Featured Image Caption: Life in Self-Isolation
Self-isolation due to COVID-19 can be scary and challenging. While self-isolation is best if you’re not an essential worker, you may find it difficult to stay in your home when you’re accustomed to social interaction and participate in activities that make you feel like your best self. Here are some practical ways you can continue to live your best life while you stay safe in self-isolation.
Maintain Your Relationships
It’s important that you maintain your valuable relationships even when you’re not able to see people in person. If you have a significant other who doesn’t live with you, schedule video calls so you can talk about your day and continue to have meaningful conversations. You can even send electronic love notes to each other via text or email. Check on your family through social media and video calls; share photos with each other so you can see how your relatives are growing.
You can also maintain your professional relationships by sending out emails to check on projects and future work. This keeps the lines of communication open and may help you secure remote work opportunities or make it easier for employers to keep you in mind after self-isolation has ended.
Manage Anxiety and Depression
When you’re deprived of human contact for long periods of time, you can become anxious and depressed — especially if you already struggle with anxiety and depression. Be sure you’re speaking with your therapist or physician regularly so you can refill your medications and receive helpful tips for staying in a healthy state of mind. If you don’t already have a therapist, you can search online for a therapist who will meet with you online to assess your mental state and offer effective suggestions. You can also manage depression and anxiety by listening to music, reading your favorite books, or continuing to communicate with those you love.
Improve Your Look
Self-isolation is a great time to improve your overall look. Experiment with new makeup colors, give yourself a manicure or pedicure, or watch a tutorial for trimming your ends or adding temporary color to your hair. Since you’re not going to work, school or social gatherings, you can always change your makeup or hairstyle if you don’t like it. You can also order beauty treatments and skincare items online so you can look your best once you’re able to be in social settings again.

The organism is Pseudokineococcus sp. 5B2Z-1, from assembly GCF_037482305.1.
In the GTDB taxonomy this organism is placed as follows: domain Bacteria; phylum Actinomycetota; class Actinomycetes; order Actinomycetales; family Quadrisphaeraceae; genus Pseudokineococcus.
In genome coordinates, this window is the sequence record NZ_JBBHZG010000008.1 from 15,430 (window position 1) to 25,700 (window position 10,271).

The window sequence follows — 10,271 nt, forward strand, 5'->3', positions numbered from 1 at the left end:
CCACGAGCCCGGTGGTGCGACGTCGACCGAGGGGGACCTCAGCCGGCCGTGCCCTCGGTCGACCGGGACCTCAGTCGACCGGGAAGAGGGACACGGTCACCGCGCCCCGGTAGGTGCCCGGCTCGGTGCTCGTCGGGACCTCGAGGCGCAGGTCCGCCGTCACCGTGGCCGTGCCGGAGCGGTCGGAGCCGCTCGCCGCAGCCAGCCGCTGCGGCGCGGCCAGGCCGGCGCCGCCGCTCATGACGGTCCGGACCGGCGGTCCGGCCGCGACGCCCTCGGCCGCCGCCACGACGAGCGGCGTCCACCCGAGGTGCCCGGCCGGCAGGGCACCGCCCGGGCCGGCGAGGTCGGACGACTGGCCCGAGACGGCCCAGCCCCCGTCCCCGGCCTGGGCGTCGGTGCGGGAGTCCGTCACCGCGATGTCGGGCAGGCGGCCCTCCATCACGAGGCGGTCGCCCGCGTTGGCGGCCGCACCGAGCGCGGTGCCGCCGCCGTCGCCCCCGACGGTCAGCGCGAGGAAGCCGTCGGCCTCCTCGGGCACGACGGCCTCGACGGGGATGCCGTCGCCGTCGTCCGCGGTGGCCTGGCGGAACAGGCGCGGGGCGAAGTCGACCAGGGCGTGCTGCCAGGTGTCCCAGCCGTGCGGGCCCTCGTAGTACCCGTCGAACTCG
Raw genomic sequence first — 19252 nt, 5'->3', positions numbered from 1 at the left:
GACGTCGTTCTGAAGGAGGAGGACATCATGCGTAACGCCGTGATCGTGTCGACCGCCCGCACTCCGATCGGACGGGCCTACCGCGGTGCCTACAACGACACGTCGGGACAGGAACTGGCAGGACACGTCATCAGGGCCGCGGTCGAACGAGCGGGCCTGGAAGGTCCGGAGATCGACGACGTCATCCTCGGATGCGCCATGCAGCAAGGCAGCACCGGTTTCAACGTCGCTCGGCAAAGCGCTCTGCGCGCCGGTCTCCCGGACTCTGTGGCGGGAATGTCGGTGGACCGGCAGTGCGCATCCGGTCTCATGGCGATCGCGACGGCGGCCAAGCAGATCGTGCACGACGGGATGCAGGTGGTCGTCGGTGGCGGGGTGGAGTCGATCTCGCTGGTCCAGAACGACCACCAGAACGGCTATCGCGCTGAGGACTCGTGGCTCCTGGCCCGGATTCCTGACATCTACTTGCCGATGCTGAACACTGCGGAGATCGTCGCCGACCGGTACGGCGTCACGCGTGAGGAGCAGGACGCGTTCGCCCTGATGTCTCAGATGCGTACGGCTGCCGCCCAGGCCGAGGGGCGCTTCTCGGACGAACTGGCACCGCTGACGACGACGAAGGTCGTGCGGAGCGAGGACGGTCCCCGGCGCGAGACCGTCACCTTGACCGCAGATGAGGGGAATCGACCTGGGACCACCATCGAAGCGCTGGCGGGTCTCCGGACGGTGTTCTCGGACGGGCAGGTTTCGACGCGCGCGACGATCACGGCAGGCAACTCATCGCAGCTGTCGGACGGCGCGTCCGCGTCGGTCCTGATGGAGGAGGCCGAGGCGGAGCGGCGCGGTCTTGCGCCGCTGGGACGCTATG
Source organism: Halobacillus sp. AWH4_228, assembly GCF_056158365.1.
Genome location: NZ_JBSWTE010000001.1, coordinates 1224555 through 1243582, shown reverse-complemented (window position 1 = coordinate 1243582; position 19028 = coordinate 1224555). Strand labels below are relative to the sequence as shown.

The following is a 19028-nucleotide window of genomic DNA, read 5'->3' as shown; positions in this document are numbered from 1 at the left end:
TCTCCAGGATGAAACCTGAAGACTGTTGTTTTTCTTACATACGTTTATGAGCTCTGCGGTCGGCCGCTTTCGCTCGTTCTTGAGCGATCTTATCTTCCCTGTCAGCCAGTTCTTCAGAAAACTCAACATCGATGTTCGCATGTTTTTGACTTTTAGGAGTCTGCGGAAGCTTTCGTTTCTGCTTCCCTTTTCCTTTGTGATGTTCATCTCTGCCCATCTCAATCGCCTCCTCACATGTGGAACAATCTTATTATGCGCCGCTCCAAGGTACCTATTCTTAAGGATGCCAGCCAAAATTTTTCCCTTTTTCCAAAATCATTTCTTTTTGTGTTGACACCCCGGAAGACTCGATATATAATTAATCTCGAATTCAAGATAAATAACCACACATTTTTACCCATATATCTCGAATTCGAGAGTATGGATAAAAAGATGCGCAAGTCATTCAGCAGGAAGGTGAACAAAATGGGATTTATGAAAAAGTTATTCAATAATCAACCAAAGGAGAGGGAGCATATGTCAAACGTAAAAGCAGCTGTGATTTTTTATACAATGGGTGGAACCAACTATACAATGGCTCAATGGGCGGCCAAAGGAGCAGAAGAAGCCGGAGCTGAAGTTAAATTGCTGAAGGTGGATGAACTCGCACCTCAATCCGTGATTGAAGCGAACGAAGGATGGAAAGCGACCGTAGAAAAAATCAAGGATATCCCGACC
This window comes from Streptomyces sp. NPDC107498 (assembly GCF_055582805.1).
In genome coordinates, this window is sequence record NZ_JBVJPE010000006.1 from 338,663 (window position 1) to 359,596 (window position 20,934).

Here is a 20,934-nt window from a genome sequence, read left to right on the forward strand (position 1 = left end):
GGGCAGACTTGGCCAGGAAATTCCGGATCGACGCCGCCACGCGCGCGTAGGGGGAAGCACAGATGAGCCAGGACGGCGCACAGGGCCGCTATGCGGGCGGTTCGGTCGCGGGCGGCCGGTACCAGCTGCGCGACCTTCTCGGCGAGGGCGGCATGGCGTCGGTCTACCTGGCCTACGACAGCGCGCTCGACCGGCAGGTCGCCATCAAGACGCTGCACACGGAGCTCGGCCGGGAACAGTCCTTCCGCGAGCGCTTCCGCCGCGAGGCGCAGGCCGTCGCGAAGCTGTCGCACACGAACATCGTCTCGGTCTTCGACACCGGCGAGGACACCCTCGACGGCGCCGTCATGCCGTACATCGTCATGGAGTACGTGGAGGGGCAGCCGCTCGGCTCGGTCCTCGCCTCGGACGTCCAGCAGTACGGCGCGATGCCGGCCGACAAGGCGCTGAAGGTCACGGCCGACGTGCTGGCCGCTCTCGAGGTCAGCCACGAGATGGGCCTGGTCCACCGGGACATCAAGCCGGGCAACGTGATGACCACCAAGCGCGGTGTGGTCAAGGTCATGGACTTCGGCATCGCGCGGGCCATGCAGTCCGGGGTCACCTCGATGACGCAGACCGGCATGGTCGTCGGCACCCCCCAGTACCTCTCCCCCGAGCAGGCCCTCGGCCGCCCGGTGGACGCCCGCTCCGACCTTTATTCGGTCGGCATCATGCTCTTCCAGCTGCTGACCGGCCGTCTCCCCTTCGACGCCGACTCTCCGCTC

Look Forward to the Day
Start each day with a sense of positivity and purpose. Whether you repeat affirmations to yourself, read daily horoscopes, or spend time in silent meditation, do something to prepare your mind and body for the day. You may even want to prepare your outfit the night before. Even if you’re staying home, you’ll be more motivated to complete work or school projects if you resolve that you’re going to be productive every day.
Self-isolation is a great time to deep-clean your home. Go into your closet and pantries and remove anything you no longer use. This can reduce stress and make you more comfortable while you’re spending extended amounts of time at home. Sort through old clothing and decide what you’d like to give away and what needs to be discarded. You may also want to order certain items that can update the look of your space, such as new bedding or an area rug, to create more visual interest in your home.
Concentrate On Your Physical Health
Now that you have more time at home, you can start focusing on your physical health. There are several workout routines you can access online to help you improve muscle tone and physical strength. You can also work out to increase your heart rate and lower your blood pressure. Pay special attention to your diet during this time as well. Choose healthy snacks in between meals, such as fresh fruits and vegetables, roasted nuts, and whole-grain chips and crackers. You can also try new recipes to help you maintain healthy blood sugar levels, manage your blood pressure, or get rid of unwanted pounds. The more you practice healthy habits during self-isolation, the more likely you are to continue with these lifestyle changes once you’re able to go in public again.
By Samantha Higgins
who is a professional writer with a passion for research, observation, and innovation. She is nurturing a growing family of twin boys in Portland, Oregon with her husband. She loves kayaking and reading creative non-fiction.
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